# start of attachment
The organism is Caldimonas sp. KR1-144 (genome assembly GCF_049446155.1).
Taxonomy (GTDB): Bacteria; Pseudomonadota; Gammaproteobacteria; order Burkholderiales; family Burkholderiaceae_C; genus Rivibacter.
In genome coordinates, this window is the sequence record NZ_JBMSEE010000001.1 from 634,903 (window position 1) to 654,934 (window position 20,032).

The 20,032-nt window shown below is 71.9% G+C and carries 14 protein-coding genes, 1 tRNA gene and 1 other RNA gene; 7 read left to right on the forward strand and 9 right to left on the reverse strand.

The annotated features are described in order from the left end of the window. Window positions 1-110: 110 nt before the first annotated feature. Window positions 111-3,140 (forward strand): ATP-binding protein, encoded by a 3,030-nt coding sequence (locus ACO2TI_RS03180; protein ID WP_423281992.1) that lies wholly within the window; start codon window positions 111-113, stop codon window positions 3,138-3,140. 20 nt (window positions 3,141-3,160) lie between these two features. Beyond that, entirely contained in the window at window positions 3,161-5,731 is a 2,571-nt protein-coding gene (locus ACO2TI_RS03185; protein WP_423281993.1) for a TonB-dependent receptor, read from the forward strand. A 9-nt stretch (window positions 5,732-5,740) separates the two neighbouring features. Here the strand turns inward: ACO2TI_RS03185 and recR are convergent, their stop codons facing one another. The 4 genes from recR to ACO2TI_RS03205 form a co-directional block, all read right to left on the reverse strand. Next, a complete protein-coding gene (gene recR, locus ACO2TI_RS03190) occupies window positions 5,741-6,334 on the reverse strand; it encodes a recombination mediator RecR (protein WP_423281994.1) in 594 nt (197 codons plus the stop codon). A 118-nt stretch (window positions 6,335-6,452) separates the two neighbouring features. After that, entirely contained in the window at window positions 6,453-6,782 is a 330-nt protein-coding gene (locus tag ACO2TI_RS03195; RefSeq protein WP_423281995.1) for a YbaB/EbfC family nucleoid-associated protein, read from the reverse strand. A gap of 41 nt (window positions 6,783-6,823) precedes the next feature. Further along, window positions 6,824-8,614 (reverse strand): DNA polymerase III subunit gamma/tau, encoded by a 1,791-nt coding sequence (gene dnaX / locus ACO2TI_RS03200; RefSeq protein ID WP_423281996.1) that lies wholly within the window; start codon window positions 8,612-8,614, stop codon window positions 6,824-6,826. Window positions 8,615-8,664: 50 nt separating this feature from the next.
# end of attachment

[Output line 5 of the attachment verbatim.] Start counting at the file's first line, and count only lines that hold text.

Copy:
The annotated features are described in order from the left end of the window. Window positions 1-110: 110 nt before the first annotated feature. Window positions 111-3,140 (forward strand): ATP-binding protein, encoded by a 3,030-nt coding sequence (locus ACO2TI_RS03180; protein ID WP_423281992.1) that lies wholly within the window; start codon window positions 111-113, stop codon window positions 3,138-3,140. 20 nt (window positions 3,141-3,160) lie between these two features. Beyond that, entirely contained in the window at window positions 3,161-5,731 is a 2,571-nt protein-coding gene (locus ACO2TI_RS03185; protein WP_423281993.1) for a TonB-dependent receptor, read from the forward strand. A 9-nt stretch (window positions 5,732-5,740) separates the two neighbouring features. Here the strand turns inward: ACO2TI_RS03185 and recR are convergent, their stop codons facing one another. The 4 genes from recR to ACO2TI_RS03205 form a co-directional block, all read right to left on the reverse strand. Next, a complete protein-coding gene (gene recR, locus ACO2TI_RS03190) occupies window positions 5,741-6,334 on the reverse strand; it encodes a recombination mediator RecR (protein WP_423281994.1) in 594 nt (197 codons plus the stop codon). A 118-nt stretch (window positions 6,335-6,452) separates the two neighbouring features. After that, entirely contained in the window at window positions 6,453-6,782 is a 330-nt protein-coding gene (locus tag ACO2TI_RS03195; RefSeq protein WP_423281995.1) for a YbaB/EbfC family nucleoid-associated protein, read from the reverse strand. A gap of 41 nt (window positions 6,783-6,823) precedes the next feature. Further along, window positions 6,824-8,614 (reverse strand): DNA polymerase III subunit gamma/tau, encoded by a 1,791-nt coding sequence (gene dnaX / locus ACO2TI_RS03200; RefSeq protein ID WP_423281996.1) that lies wholly within the window; start codon window positions 8,612-8,614, stop codon window positions 6,824-6,826. Window positions 8,615-8,664: 50 nt separating this feature from the next.